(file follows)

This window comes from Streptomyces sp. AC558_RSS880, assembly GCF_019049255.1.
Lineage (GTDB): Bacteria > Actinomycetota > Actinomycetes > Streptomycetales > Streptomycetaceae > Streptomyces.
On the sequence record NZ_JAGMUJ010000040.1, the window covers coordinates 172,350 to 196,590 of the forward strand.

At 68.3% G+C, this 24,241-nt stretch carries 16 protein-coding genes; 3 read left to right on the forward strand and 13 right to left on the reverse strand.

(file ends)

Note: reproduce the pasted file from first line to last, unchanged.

This window comes from Streptomyces sp. AC558_RSS880, assembly GCF_019049255.1.
Lineage (GTDB): Bacteria > Actinomycetota > Actinomycetes > Streptomycetales > Streptomycetaceae > Streptomyces.
On the sequence record NZ_JAGMUJ010000040.1, the window covers coordinates 172,350 to 196,590 of the forward strand.

At 68.3% G+C, this 24,241-nt stretch carries 16 protein-coding genes; 3 read left to right on the forward strand and 13 right to left on the reverse strand.